Court. In our way of thinking, this is
equal to an acquital. For,at no point where
he can be tried, can a jury be impanneled
where one or more copperheads, or traitors
—and they are one and the same thing sim
mered down—will not be on the panel, and
with one of these on it, a conviction for
High Treason against JEFFERSON DAVIS, will
be impossible. So far, therefore, as the
ends of justice are concerned, the govern
ment may as well set him at liberty with
out the exposure, and mockery of a trial.
If the government granted a civil trial
to DAVIS in deference to copperhead opin
ions, or to stop their abuse, it has not act
ed wisely. The copperheads deserved no
such consideration, nor will any concession
to their views arrest their censures. From
the beginning, they have justified the reb
els in every act and measure projected to
sever the Union ; and as positively con
demned every thing the government did to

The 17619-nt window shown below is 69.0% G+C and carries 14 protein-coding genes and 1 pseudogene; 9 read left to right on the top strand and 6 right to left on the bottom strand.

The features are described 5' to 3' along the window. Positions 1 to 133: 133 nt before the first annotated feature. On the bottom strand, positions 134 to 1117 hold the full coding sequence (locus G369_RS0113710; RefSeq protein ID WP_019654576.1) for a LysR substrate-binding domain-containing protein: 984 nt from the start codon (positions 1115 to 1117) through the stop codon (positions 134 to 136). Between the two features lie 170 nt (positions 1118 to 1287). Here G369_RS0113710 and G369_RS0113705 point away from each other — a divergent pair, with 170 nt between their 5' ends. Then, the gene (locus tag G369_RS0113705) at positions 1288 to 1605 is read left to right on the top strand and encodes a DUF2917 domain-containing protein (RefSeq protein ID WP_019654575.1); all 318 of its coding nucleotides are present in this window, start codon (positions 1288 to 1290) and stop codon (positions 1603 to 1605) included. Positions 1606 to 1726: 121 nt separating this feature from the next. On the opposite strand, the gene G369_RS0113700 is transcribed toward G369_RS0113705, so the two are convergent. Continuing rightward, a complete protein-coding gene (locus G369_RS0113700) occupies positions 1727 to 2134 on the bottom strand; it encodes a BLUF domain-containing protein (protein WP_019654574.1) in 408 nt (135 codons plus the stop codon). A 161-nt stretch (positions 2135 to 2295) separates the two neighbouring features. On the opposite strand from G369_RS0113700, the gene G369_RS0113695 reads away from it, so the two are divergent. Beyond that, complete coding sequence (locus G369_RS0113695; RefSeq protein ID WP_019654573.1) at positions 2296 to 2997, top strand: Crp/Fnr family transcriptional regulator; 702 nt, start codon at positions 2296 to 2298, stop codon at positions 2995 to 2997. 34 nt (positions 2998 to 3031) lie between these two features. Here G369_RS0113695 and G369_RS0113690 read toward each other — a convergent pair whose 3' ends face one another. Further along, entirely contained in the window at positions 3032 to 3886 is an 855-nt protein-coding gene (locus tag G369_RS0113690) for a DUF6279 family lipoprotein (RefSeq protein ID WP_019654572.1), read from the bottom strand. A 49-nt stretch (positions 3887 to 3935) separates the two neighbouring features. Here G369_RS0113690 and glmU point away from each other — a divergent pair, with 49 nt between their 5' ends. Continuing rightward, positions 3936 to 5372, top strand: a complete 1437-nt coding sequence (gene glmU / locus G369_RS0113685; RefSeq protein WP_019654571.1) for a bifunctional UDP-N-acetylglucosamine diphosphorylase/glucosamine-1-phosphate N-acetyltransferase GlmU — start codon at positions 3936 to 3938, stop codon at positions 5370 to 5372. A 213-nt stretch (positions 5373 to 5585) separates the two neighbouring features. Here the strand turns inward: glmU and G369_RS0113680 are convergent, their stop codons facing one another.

arrest their treason. Nothing but her own
strong arm hindered the entire horde of
Northern copperheads from making common
cause with the rebellion. All know this.
Why then, consult them more than 11 1 NTER,
WISE, TOOMBS, or any other open rebel, as
to the manner of their chiefs trial ?
In addition to this, the whole Union sen
timent of the country insists upon DAVIS'
punishment. All the men who were true
in their loyalty to the government, especi
ally the soldiers, believe she will suffer in
her moral and political standing, if she al
lows the rebel leader to escape. On this
ground the enormous bounty offered for the
arrest of DAVlS —and it was through this
that he was secured—was justified. And
what will the Union people say, if the gov
ernment, after offering an hundred thousand
dollars reward for the arrest of DAVIS,
grants him a manner of trial which is sure
to result in his acquital ? Especially too,
when there is no necessity for it. It will
look to many like mockery. To some it